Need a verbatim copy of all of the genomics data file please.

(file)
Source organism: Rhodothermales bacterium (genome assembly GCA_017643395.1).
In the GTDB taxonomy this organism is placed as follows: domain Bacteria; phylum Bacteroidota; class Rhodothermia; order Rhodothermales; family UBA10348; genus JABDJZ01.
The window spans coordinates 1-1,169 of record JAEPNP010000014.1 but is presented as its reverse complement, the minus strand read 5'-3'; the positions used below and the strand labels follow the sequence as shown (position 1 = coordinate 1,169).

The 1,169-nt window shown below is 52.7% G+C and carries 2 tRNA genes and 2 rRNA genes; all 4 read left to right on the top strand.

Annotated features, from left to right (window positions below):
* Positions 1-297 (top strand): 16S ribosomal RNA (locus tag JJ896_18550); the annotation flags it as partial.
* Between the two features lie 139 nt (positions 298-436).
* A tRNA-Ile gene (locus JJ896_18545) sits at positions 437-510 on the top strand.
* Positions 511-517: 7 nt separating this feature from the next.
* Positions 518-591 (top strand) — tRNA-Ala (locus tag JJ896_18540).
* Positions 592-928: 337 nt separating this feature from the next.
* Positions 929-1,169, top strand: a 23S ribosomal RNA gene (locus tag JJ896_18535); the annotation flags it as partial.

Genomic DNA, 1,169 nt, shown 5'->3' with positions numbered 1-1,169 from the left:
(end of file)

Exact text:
Source organism: Rhodothermales bacterium (genome assembly GCA_017643395.1).
In the GTDB taxonomy this organism is placed as follows: domain Bacteria; phylum Bacteroidota; class Rhodothermia; order Rhodothermales; family UBA10348; genus JABDJZ01.
The window spans coordinates 1-1,169 of record JAEPNP010000014.1 but is presented as its reverse complement, the minus strand read 5'-3'; the positions used below and the strand labels follow the sequence as shown (position 1 = coordinate 1,169).

The 1,169-nt window shown below is 52.7% G+C and carries 2 tRNA genes and 2 rRNA genes; all 4 read left to right on the top strand.

Annotated features, from left to right (window positions below):
* Positions 1-297 (top strand): 16S ribosomal RNA (locus tag JJ896_18550); the annotation flags it as partial.
* Between the two features lie 139 nt (positions 298-436).
* A tRNA-Ile gene (locus JJ896_18545) sits at positions 437-510 on the top strand.
* Positions 511-517: 7 nt separating this feature from the next.
* Positions 518-591 (top strand) — tRNA-Ala (locus tag JJ896_18540).
* Positions 592-928: 337 nt separating this feature from the next.
* Positions 929-1,169, top strand: a 23S ribosomal RNA gene (locus tag JJ896_18535); the annotation flags it as partial.

Genomic DNA, 1,169 nt, shown 5'->3' with positions numbered 1-1,169 from the left: